Choosing Qui Tam Attorneys

One of the most important steps you will take in filing a successful qui tam case is choosing the right attorney. Not only do you have to choose the attorney that has enough skill and resources to handle a qui tam action, you also need to pick an attorney that shares your philosophy of why you are filing the suit.

There are certain types of attorneys that are well suited for the unique type and protracted work of a qui tam suit.  Attorneys that specialize in employment discrimination, class action, personal injury, shareholders suit and other plaintiff law are used to fronting costs and attorney fees in a lawsuit, but may not have the experience of handling qui tam actions.  There are many attorneys around the country that specialize in qui tam and have been very successful.

Often a whistleblower will feel more comfortable working with a local attorney whom they know, but does not have any experience with qui tam.  By itself, this can turn out to be a big problem for the whistleblower and the attorney in understanding the process, how the Justice Department works and sharing a case with the government.  If you want to use a sole practitioner or a small firm, and the attorney is inexperienced in qui tam actions, you may want to suggest that they work with, or consult, an attorney with significant qui tam experience before moving forward with the case.

Finding a good attorney can be a frustrating experience. One way to start is to ask an attorney that you trust for a reference, keeping in mind the amount of resources that will be needed to succeed. Another resource for finding qui tam attorneys is to google them on the internet.

Here are some of the questions that you should ask attorneys when you are considering their services:

  • How much time and resources are you willing to put into the case before you file it?  How much proof will you want before you decide to take and file the case. Although it may be flattering for an attorney to take your word on the alleged fraud, a good attorney will want to do research and gather a fair amount of evidence, documents and potential witnesses to substantiate your claim and focus the case before filing a case. Laying the groundwork before filing the case will greatly enhance the chance that the government will be successful and intervene and ultimately you will be successful.
  • What is your track record on qui tam and other similar type cases? How many cases have you tried in Federal Court?  What attracts you to doing qui tam cases?.   If they haven’t done any qui tam cases, ask what their track record is on employment, class action, malpractice and personal injury cases if they have done any. If the attorney does not have any qui tam experience, but brushes off your questions, be concerned about working with that attorney.
  • How do you set up your working relationship with the whistleblower-client? How much input will you expect from me in this case? How often will I be informed about the progress of the case? Will I be able to contact you with any questions that I might have? This is where you need to set up your personal relationship with the attorney. You are hiring them for their expertise in law and you can’t expect them to call you with every decision, but you should remember that ultimately they are working for you. You should not tell them how to practice law, but they should also not pretend to know everything about your area of expertise and should want to have you involved in the factual and investigative part of the case. If the attorneys seem put-off with your interest in working on the case or desire to keep informed, be concerned.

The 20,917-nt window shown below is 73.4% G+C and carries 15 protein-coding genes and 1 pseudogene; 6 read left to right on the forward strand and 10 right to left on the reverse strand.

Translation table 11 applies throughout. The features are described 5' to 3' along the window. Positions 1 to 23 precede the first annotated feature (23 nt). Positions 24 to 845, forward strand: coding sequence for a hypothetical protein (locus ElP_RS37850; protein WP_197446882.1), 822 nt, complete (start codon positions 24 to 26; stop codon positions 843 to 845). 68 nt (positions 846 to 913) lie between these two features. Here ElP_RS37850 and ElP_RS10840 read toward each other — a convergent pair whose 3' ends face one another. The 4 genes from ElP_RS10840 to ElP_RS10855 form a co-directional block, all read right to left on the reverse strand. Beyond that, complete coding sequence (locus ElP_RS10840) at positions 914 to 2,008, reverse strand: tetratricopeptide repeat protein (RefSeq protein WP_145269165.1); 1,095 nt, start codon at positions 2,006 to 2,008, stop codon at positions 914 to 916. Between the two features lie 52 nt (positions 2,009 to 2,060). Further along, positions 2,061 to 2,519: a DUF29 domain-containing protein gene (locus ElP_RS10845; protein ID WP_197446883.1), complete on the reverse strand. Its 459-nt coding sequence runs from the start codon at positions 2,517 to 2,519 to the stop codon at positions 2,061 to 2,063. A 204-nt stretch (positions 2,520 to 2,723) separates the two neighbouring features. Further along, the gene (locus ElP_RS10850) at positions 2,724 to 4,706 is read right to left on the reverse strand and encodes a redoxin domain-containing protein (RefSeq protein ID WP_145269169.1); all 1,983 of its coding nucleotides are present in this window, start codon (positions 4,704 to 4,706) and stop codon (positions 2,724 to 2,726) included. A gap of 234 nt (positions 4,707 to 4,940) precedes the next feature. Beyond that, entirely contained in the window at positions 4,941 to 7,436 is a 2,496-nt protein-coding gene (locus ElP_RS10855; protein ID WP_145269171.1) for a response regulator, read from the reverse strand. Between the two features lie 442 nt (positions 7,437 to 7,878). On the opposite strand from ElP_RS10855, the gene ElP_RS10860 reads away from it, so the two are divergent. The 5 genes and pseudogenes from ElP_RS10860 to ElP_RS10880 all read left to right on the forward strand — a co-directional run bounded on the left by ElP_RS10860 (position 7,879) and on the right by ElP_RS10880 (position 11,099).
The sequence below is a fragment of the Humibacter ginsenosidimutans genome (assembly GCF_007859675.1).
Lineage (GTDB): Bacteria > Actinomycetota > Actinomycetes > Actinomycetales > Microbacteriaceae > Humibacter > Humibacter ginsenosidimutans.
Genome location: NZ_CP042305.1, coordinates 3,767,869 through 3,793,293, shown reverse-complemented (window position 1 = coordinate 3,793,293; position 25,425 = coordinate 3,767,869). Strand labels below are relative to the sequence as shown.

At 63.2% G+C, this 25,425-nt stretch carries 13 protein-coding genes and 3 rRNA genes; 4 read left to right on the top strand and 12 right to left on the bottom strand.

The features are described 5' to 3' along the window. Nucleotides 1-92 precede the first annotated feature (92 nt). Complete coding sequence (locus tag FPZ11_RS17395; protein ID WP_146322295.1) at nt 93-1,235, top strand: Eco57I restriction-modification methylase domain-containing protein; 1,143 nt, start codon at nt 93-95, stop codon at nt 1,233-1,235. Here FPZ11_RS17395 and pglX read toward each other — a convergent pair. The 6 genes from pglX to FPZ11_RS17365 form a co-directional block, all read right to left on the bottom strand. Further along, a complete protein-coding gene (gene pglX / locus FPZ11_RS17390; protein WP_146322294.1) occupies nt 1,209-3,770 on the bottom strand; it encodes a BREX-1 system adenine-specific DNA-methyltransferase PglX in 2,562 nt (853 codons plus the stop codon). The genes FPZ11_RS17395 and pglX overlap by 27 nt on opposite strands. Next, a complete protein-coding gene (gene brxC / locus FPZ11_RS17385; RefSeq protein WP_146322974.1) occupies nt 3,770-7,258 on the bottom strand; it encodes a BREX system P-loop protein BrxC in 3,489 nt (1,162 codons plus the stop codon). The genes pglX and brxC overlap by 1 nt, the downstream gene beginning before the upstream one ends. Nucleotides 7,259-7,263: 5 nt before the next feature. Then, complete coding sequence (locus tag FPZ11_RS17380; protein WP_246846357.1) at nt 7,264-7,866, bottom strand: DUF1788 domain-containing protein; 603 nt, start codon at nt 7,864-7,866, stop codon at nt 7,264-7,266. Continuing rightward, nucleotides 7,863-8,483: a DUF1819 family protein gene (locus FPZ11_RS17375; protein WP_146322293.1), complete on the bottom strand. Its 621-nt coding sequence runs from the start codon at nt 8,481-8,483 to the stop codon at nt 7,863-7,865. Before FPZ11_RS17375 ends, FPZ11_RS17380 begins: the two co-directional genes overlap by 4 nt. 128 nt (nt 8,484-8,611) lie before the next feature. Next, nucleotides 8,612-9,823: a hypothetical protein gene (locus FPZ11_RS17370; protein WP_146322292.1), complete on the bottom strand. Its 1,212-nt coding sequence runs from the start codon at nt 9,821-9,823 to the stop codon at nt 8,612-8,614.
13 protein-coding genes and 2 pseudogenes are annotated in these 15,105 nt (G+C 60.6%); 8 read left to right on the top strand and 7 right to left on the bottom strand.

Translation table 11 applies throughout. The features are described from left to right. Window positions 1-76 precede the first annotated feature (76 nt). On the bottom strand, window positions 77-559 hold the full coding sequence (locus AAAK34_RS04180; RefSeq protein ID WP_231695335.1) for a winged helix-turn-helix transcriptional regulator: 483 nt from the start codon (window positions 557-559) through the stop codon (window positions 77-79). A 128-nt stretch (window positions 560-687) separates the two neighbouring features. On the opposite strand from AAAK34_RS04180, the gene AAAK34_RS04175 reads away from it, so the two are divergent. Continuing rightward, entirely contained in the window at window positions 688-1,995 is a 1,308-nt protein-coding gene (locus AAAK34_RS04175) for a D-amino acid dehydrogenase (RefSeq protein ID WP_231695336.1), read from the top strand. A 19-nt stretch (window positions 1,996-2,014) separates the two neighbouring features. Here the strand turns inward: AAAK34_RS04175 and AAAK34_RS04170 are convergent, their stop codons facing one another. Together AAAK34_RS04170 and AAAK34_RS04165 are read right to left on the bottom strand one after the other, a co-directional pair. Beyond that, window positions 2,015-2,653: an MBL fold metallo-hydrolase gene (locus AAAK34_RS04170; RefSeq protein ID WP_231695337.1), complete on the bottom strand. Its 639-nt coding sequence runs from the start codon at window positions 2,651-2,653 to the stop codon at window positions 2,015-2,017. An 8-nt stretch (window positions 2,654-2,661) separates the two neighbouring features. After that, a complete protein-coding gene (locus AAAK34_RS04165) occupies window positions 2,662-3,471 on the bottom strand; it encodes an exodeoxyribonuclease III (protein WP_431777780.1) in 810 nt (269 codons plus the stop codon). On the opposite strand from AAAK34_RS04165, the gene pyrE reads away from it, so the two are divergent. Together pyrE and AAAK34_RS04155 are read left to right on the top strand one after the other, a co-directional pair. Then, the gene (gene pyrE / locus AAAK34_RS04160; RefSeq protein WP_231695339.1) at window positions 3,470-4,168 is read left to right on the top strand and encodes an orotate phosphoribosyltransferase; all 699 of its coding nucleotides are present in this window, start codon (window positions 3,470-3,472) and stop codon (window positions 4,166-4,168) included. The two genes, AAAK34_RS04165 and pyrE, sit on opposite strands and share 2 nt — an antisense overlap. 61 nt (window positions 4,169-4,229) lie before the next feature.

• What is your retainer agreement? Are you willing to handle my case on a contingency fee?  What percentage of my portion of the recovery will you want? Will you also be asking the court for reasonable attorney fees on top of your portion of my recovery? How do you deal with costs in splitting up my recovery? May I see a copy of your standard retainer agreement? This subject will be the most sensitive subject between you and the attorney. Most attorneys see your recovery as a bounty that is much different than a damage award such as in an employment suit that is supposed to help you recover from being damaged. Therefore, most qui tam attorneys have been asking around 50% of your recovery as well as attorney fees and costs from the defendant. Because attorneys have to front the costs and attorney fees in this case, they see these cases as investments and want to see a good return on their money and time invested. Keep that in mind as you negotiate with them. When you receive their retainer agreement, it would be a very good idea to review it with an attorney that you trust and know personally. As in any profession, there are a few attorneys that will try to take advantage of desperate whistleblowers and you need to be careful.
  • Finally, you need to use your gut instincts in picking an attorney. Don’t go to an attorney being desperate for them to take your case or an unscrupulous attorney may take advantage of you. You are looking for an attorney that is confident and knowledgeable, but is willing to listen and learn. Arrogant or unsympathetic attorneys may be able to win your case for you, but you can be miserable for years working with someone that you don’t like or trust. If you have any more questions or need a resource to sort out the best type of attorney for the case, don’t hesitate to call us.